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Text to Speech Arbitrage
How to get the best of the worlds of audio and text mediums for free?
In a previous article, I had written about arbitrage with mediums of information, wherein you could obtain written information and convert it to audio information via text to speech software (TTS). I’d referred to this as “TTS Arbitrage”. I realized there are some upcoming articles where I want to refer to this approach and so am splitting the section out into an article, which also allows me to add more details and hyperlink to this going forward.
Why does TTS matter
Listening to Audio enables multi-tasking and reduces eye strain. Using written content as the information base as well as converting written content to audio often makes display ads sparse and removes possible redirects of attention, such as reading hyperlinked articles from the initial article.
Refresher on mediums of Information
These are some common medium of information:
Different mediums of information have their pros and cons.
Apart from audio, the other 3 require your eyes to focus on a screen (or book). Articles, blogs, and emails have at least a dozen clickthrough links (covered in a previous article). Video has ads and unnecessary animations.
TTS Software for our need
Consuming a lot of books, ebooks, podcasts, and newsletters need either a lot of time or ways to increase efficiency. This is where acquiring some of the information as text and using TTS to read it out helps.
For example, daily news emailed to you will take 2-3mins to read out via TTS software, but if you were to subscribe to the news on the radio, it would be a 15-30mins audio episode daily.
Another comparative example - daily news emailed to you would have around 30 clickthrough links, whereas using TTS makes it a 0 link news source.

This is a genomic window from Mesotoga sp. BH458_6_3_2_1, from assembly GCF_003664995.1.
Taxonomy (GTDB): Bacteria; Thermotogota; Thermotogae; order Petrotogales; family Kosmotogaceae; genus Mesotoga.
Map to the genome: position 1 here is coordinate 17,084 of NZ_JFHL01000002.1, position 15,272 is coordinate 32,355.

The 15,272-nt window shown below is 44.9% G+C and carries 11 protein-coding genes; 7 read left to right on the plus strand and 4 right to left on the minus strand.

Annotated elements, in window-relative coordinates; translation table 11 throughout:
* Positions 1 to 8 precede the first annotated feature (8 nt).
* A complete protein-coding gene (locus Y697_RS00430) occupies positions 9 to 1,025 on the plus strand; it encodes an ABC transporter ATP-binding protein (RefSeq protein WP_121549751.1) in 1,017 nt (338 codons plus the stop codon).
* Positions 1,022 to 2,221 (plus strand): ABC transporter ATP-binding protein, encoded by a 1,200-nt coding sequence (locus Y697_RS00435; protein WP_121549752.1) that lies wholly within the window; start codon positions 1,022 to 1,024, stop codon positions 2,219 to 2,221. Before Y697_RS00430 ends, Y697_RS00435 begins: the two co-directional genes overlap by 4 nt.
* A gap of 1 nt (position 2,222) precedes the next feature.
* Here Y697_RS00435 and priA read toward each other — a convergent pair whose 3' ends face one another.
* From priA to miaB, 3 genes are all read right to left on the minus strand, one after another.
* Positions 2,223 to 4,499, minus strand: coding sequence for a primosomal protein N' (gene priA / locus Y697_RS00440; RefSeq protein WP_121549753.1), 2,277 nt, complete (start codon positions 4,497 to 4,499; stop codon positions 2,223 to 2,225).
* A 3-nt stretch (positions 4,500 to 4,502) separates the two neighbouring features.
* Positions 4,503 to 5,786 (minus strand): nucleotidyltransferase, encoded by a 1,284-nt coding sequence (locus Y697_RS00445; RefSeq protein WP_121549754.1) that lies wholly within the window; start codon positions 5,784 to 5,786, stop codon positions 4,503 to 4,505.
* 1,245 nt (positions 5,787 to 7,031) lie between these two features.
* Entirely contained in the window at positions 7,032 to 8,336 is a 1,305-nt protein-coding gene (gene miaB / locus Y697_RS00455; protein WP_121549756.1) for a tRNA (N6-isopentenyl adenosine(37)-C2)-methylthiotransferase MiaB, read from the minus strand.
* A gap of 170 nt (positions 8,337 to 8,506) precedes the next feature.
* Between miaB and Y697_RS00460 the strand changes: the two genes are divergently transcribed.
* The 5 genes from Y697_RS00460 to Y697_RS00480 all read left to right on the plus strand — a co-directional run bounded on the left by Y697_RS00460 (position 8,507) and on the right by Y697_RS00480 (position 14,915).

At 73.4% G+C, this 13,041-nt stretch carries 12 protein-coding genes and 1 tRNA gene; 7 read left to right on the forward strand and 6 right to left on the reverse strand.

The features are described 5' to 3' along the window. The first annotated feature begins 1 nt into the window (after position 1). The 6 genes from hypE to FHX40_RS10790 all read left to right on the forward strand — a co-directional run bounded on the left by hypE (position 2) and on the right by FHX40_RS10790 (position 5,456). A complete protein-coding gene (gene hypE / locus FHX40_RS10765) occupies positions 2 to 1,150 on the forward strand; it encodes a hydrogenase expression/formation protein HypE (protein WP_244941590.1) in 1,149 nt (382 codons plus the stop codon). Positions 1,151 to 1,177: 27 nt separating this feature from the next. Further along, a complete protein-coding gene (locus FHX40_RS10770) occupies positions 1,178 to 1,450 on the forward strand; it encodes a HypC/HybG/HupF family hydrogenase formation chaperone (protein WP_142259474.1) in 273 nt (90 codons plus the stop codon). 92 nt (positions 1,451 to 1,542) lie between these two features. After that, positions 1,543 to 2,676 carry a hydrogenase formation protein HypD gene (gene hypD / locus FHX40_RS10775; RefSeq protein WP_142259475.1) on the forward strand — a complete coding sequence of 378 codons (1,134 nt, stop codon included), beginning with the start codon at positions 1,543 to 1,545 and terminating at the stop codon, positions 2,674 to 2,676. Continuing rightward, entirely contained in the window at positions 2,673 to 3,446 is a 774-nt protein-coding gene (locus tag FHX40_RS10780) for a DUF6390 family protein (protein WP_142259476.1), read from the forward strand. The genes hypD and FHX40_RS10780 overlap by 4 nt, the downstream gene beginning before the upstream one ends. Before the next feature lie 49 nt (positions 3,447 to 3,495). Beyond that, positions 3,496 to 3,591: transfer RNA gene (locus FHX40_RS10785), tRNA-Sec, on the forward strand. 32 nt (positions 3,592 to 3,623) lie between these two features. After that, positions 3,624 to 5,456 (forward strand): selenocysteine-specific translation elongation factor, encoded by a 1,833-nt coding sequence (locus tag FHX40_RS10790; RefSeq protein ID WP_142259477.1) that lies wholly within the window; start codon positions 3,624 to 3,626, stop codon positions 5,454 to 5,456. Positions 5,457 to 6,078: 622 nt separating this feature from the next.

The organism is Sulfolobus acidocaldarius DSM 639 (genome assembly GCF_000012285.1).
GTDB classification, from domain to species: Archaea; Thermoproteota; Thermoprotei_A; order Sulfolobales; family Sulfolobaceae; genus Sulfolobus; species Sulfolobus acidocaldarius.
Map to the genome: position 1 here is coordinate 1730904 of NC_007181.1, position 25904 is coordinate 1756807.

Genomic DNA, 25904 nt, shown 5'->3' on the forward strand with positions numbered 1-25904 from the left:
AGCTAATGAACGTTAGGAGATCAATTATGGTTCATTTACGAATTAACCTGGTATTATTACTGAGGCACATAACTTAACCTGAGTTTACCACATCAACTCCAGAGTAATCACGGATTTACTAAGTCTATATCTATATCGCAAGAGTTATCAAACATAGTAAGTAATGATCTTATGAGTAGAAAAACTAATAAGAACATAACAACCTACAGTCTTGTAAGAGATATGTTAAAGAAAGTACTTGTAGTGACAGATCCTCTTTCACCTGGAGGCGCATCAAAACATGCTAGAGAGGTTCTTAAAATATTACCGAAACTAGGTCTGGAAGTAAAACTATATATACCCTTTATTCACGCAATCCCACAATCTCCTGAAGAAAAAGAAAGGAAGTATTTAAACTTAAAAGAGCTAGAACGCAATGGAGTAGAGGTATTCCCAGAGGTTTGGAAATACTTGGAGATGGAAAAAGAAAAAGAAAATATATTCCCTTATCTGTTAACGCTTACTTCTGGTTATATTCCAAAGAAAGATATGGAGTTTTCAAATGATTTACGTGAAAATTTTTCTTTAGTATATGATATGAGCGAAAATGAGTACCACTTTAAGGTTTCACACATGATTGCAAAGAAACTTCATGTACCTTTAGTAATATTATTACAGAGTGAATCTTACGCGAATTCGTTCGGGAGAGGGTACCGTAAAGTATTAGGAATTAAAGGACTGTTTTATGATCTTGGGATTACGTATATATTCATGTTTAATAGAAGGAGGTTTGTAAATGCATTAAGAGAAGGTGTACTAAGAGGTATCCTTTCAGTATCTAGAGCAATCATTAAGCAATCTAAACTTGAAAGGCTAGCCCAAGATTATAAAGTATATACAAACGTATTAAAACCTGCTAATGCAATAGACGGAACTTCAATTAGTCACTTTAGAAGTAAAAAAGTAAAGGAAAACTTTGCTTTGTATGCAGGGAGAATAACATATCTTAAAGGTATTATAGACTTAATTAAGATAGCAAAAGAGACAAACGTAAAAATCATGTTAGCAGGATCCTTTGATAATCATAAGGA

For the input sources I find myself consuming, here are the tools I have found helpful for TTS, on different platforms.
I use the @Voice Aloud app the most and use it every day. It works best for PDFs and web pages. Emails need an additional step to select all text and share to the app, so is not perfect for emails, but good enough.
I’ve also found the Speaking mail app helpful but it frequently faces technical glitches and is built to skip over newsletters rather than focus on them. It is still good for email content, but I’ve stopped using it in favor of @Voice.
I use the ReadAloud app. Since windows (vs Android) lets you do more copy, paste, editing at once using the keyboard, I copy-paste multiple newsletters from an email client into the app and let it read out the newsletters together.
I use the in-built narrator to OS X by selecting all text in an email, on a webpage, or in a PDF and reading it out.
I don’t use an iPhone so haven’t tried things out there. So I googled and here are the 7 best TTS apps for iPhone XS. From the descriptions in the link, the second option seems versatile enough to read documents, webpages, and text, so I would recommend NatrualReader Text To Speech.
Kindle books are also text-based but often provide sufficient value even when listened to. Alexa app has an accessibility feature to allow you to listen to any kindle ebook you own. Alexa app, as well as this feature, are very poorly built, but due to the lock-in of kindle ebooks to the Amazon ecosystem, this is the cheapest option available.
A subset of the books available on kindle are available for purchase as audiobooks on Audible. The Audible app is well-built and easy to use (screenshot source). Although audiobooks on audible are very expensive, if you buy an audiobook for an ebook you already have, you get a significant discount, called Whispersync. I use audible for books I consider to be very valuable and use Alexa accessibility for the rest.
YouTube also enables a similar arbitrage.
You can find talks on youtube by authors of books you want to read. For example, instead of reading the book The Startup of You, I listened to the talk by the authors here 2-3 times at 2x speed, skipping the Q&A section (if any). Usually, authors want to drive book purchases and to do so, they highlight most of the key points from the book. This way, listening to a talk video can save you the effort of reading the entire book.
Although YouTube hosts videos, such talks do not require you to see the video. Even if the talk has some slides, you would be able to get the majority of the knowledge for the majority of talk videos without looking at the video, body language, or slides. So this way, you can use a similar arbitrage of audio over text.
Is multitasking an issue for you?
I’ve written a follow-up article to address frequently asked questions from this one. You can check it out here.
On most platforms and for most content types, you can find ways to optimize your time and hence grow your appetite to consume more information.